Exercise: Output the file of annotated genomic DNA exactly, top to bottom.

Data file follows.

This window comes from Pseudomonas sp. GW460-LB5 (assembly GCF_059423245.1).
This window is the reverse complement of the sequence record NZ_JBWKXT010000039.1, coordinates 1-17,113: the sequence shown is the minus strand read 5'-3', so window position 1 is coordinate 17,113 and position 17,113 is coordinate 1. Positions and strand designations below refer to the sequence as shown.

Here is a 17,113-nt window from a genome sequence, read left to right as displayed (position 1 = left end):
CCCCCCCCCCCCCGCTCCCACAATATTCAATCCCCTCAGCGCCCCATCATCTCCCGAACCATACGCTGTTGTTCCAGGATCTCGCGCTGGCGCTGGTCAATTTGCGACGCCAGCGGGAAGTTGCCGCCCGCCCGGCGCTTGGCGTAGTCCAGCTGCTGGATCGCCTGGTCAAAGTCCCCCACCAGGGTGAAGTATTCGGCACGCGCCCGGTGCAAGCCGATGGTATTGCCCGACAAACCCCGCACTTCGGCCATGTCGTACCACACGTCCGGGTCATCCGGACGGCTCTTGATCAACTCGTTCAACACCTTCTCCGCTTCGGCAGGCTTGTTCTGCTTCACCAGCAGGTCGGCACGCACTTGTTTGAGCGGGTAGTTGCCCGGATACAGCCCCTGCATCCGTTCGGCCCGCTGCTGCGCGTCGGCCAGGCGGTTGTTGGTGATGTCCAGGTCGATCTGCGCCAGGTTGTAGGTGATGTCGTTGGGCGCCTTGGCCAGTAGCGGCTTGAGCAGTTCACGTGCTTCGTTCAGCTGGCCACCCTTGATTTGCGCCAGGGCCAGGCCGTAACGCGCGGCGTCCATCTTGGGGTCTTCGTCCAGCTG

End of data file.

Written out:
This window comes from Pseudomonas sp. GW460-LB5 (assembly GCF_059423245.1).
This window is the reverse complement of the sequence record NZ_JBWKXT010000039.1, coordinates 1-17,113: the sequence shown is the minus strand read 5'-3', so window position 1 is coordinate 17,113 and position 17,113 is coordinate 1. Positions and strand designations below refer to the sequence as shown.

Here is a 17,113-nt window from a genome sequence, read left to right as displayed (position 1 = left end):
CCCCCCCCCCCCCGCTCCCACAATATTCAATCCCCTCAGCGCCCCATCATCTCCCGAACCATACGCTGTTGTTCCAGGATCTCGCGCTGGCGCTGGTCAATTTGCGACGCCAGCGGGAAGTTGCCGCCCGCCCGGCGCTTGGCGTAGTCCAGCTGCTGGATCGCCTGGTCAAAGTCCCCCACCAGGGTGAAGTATTCGGCACGCGCCCGGTGCAAGCCGATGGTATTGCCCGACAAACCCCGCACTTCGGCCATGTCGTACCACACGTCCGGGTCATCCGGACGGCTCTTGATCAACTCGTTCAACACCTTCTCCGCTTCGGCAGGCTTGTTCTGCTTCACCAGCAGGTCGGCACGCACTTGTTTGAGCGGGTAGTTGCCCGGATACAGCCCCTGCATCCGTTCGGCCCGCTGCTGCGCGTCGGCCAGGCGGTTGTTGGTGATGTCCAGGTCGATCTGCGCCAGGTTGTAGGTGATGTCGTTGGGCGCCTTGGCCAGTAGCGGCTTGAGCAGTTCACGTGCTTCGTTCAGCTGGCCACCCTTGATTTGCGCCAGGGCCAGGCCGTAACGCGCGGCGTCCATCTTGGGGTCTTCGTCCAGCTG